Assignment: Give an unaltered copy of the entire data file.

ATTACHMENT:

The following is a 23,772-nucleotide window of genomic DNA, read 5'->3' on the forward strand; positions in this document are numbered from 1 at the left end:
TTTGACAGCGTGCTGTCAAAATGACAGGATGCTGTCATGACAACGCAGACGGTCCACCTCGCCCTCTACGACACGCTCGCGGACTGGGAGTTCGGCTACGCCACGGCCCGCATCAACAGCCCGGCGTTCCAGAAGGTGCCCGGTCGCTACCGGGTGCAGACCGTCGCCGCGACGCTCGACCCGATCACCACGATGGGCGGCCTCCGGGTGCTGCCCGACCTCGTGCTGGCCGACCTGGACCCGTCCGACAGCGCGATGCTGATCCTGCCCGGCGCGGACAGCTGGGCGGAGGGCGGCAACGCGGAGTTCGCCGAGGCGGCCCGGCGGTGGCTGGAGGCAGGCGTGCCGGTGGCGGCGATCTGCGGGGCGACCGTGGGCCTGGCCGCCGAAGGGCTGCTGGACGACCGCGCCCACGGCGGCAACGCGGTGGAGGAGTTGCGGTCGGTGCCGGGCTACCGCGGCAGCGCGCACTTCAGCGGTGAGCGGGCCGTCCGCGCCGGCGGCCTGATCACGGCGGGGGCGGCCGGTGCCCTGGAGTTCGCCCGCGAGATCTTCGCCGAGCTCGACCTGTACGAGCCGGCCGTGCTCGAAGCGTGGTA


The following is a 23,772-nucleotide window of genomic DNA, read 5'->3' on the forward strand; positions in this document are numbered from 1 at the left end:
TTTGACAGCGTGCTGTCAAAATGACAGGATGCTGTCATGACAACGCAGACGGTCCACCTCGCCCTCTACGACACGCTCGCGGACTGGGAGTTCGGCTACGCCACGGCCCGCATCAACAGCCCGGCGTTCCAGAAGGTGCCCGGTCGCTACCGGGTGCAGACCGTCGCCGCGACGCTCGACCCGATCACCACGATGGGCGGCCTCCGGGTGCTGCCCGACCTCGTGCTGGCCGACCTGGACCCGTCCGACAGCGCGATGCTGATCCTGCCCGGCGCGGACAGCTGGGCGGAGGGCGGCAACGCGGAGTTCGCCGAGGCGGCCCGGCGGTGGCTGGAGGCAGGCGTGCCGGTGGCGGCGATCTGCGGGGCGACCGTGGGCCTGGCCGCCGAAGGGCTGCTGGACGACCGCGCCCACGGCGGCAACGCGGTGGAGGAGTTGCGGTCGGTGCCGGGCTACCGCGGCAGCGCGCACTTCAGCGGTGAGCGGGCCGTCCGCGCCGGCGGCCTGATCACGGCGGGGGCGGCCGGTGCCCTGGAGTTCGCCCGCGAGATCTTCGCCGAGCTCGACCTGTACGAGCCGGCCGTGCTCGAAGCGTGGTA